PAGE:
I was watching a nature show segment the other night in which two bugs were fighting to the death on the surface of the water when a fish shot up from the bottom of the pond and ate them both. And I thought to myself, there's a moral there.
The scene stayed with me as I read gruesome details of the suicide bombing that killed 20 young people in Tel Aviv. And it stayed with me later as I absorbed the minutiae that attended the execution of Timothy McVeigh in Terre Haute, Ind.
I kept wondering what the moral of the two fighting bugs might be and how I could apply it to the violence that keeps washing over us. It didn't really matter what the bugs were fighting about. The fish didn't care. In the motives of prey, the predator has little interest.
I thought about it while driving and I thought about it before falling asleep at night. It even stayed with me during an interview with Rabbi Marvin Hier, founder of the Simon Wiesenthal Center's Museum of Tolerance, but I didn't bring it up because, again, I didn't know what to do with it, if anything.
I had gone to Hier in the first place after a comment he'd made that urged Israel to retaliate for the attack in Tel Aviv. "Enough is enough," he had said. "No country, including the United States, would ever stand idly by without immediately striking back."
The irony of a man of tolerance calling for more death surprised me. Retaliation is nothing more than vengeance, adding to a cycle of violence that never seems to end. They kill 20, we kill 30. They kill 40, we kill 50. They kill 50, we kill 100, and so ad infinitum, ad nauseam.
Rabbi Hier is a man who many times has called for peace in the caldron of religious violence that bubbles in the Middle East. I spoke with him once at some length on the general subject of hatred as we toured the Museum of Tolerance, its exhibits overflowing with depictions of the horrors humanity has committed against itself.
He came across then, as he has many times since, as a man who would stand between warriors, urging restraint rather than vengeance. I wondered now how he could reconcile his position of tolerance with his call for retaliation.
"I've thought about that long and hard," he said to me one day in his office across from the museum. "The only way mankind can exist is to tolerate each other, but every human being has the right to protect himself. You don't sit on your hands and say 'Lord, save me.' You have to save yourself."
Then he added thoughtfully, "It's hard to preach tolerance to a guy with a sword in his hand or a bomb that he's ready to detonate."
Hier is a bright, articulate man, a strong man, who thinks on his feet and delivers a message that manages to combine war and peace in a coherent blend. He sees suicide bombers as agents of evil, killing the children they've never met, whose views they have never heard. It is a war against them, the terrorists, that needs to be waged for the peace that needs to be won, he says. First war, then tolerance.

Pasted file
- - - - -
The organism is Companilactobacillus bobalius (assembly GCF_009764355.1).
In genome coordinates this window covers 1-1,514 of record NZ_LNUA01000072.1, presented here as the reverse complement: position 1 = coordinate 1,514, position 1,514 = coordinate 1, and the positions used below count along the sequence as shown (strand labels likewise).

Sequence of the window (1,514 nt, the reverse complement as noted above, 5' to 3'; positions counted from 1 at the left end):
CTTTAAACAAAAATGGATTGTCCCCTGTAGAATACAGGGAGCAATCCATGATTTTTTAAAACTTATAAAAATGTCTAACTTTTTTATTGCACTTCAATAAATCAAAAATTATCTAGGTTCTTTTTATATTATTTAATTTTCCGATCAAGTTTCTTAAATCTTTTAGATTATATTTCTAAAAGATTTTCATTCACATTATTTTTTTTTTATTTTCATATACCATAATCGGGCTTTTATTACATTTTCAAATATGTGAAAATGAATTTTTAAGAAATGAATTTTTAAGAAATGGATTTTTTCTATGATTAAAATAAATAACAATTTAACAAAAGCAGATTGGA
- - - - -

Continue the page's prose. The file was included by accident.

And the two little bugs go on fighting.
Our hunger for the details of Timothy McVeigh's death is yet another example of an appetite for violence that is never sated. McVeigh killed, so we kill him. I discussed this with a death-sentence advocate, who praised the execution of McVeigh and added, "It's just a damned shame that we couldn't kill him 168 times."
That made sense in a way. Applying the logic of retaliation in a culture that tolerates capital punishment, it would seem right that he who kills 168 times ought to die an equal or even greater number of times.
The logic would have been served had McVeigh been left to survive in prison for the rest of his life, a kind of darkness that would have been far greater than 168 deaths. But confinement lacks the drama that killing provides, the theater of finality that has appeased the masses since the dawn of history. McVeigh himself understood that, offering a poem as his valediction. "My head is bloody but unbowed." The End. Curtain.
In both the suicide bombing in Tel Aviv and the federal building bombing in Oklahoma City, children paid high prices for the positions we take in the name of God or political postures. We kill for holy books and holy borders, for causes and campaigns of twisted moral righteousness.
What it amounts to is that we're killing each other and perpetuating--tolerating!--a psychology of violence that means we will continue killing each other, suffering the little children for the crimes of our distorted lofty intentions.
I don't know how it will all end and neither do you. But I keep thinking about those two bugs on the surface of their world, and the big fish that shot up from the depths of their world and ate them both.
Al Martinez's column runs Mondays and Thursdays. He is at email@example.com.